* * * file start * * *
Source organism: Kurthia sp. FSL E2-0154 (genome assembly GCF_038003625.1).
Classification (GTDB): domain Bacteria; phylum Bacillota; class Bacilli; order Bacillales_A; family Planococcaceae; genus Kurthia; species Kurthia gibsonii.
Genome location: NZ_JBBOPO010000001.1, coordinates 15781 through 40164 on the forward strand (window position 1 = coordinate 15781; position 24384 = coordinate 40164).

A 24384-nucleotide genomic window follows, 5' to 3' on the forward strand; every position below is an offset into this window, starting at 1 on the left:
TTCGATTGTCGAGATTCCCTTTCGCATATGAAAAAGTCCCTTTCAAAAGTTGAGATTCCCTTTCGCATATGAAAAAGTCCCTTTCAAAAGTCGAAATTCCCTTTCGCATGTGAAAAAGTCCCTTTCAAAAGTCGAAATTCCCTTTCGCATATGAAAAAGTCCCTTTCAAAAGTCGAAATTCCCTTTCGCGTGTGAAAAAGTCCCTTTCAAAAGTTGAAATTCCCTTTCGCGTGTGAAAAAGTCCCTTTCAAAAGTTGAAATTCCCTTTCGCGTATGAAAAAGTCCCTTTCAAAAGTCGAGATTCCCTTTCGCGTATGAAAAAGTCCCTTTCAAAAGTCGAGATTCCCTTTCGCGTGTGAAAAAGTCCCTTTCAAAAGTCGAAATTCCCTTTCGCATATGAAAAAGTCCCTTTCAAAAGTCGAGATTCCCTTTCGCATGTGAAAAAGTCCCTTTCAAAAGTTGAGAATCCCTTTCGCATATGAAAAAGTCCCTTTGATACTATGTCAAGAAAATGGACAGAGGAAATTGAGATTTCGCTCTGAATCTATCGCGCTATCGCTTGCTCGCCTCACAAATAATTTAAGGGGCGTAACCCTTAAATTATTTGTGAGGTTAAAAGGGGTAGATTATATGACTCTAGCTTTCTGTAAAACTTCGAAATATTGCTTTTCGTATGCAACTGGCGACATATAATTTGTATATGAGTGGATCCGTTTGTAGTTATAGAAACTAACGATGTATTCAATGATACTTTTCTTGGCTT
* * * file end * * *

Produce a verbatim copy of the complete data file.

Source organism: Kurthia sp. FSL E2-0154 (genome assembly GCF_038003625.1).
Classification (GTDB): domain Bacteria; phylum Bacillota; class Bacilli; order Bacillales_A; family Planococcaceae; genus Kurthia; species Kurthia gibsonii.
Genome location: NZ_JBBOPO010000001.1, coordinates 15781 through 40164 on the forward strand (window position 1 = coordinate 15781; position 24384 = coordinate 40164).

A 24384-nucleotide genomic window follows, 5' to 3' on the forward strand; every position below is an offset into this window, starting at 1 on the left:
TTCGATTGTCGAGATTCCCTTTCGCATATGAAAAAGTCCCTTTCAAAAGTTGAGATTCCCTTTCGCATATGAAAAAGTCCCTTTCAAAAGTCGAAATTCCCTTTCGCATGTGAAAAAGTCCCTTTCAAAAGTCGAAATTCCCTTTCGCATATGAAAAAGTCCCTTTCAAAAGTCGAAATTCCCTTTCGCGTGTGAAAAAGTCCCTTTCAAAAGTTGAAATTCCCTTTCGCGTGTGAAAAAGTCCCTTTCAAAAGTTGAAATTCCCTTTCGCGTATGAAAAAGTCCCTTTCAAAAGTCGAGATTCCCTTTCGCGTATGAAAAAGTCCCTTTCAAAAGTCGAGATTCCCTTTCGCGTGTGAAAAAGTCCCTTTCAAAAGTCGAAATTCCCTTTCGCATATGAAAAAGTCCCTTTCAAAAGTCGAGATTCCCTTTCGCATGTGAAAAAGTCCCTTTCAAAAGTTGAGAATCCCTTTCGCATATGAAAAAGTCCCTTTGATACTATGTCAAGAAAATGGACAGAGGAAATTGAGATTTCGCTCTGAATCTATCGCGCTATCGCTTGCTCGCCTCACAAATAATTTAAGGGGCGTAACCCTTAAATTATTTGTGAGGTTAAAAGGGGTAGATTATATGACTCTAGCTTTCTGTAAAACTTCGAAATATTGCTTTTCGTATGCAACTGGCGACATATAATTTGTATATGAGTGGATCCGTTTGTAGTTATAGAAACTAACGATGTATTCAATGATACTTTTCTTGGCTT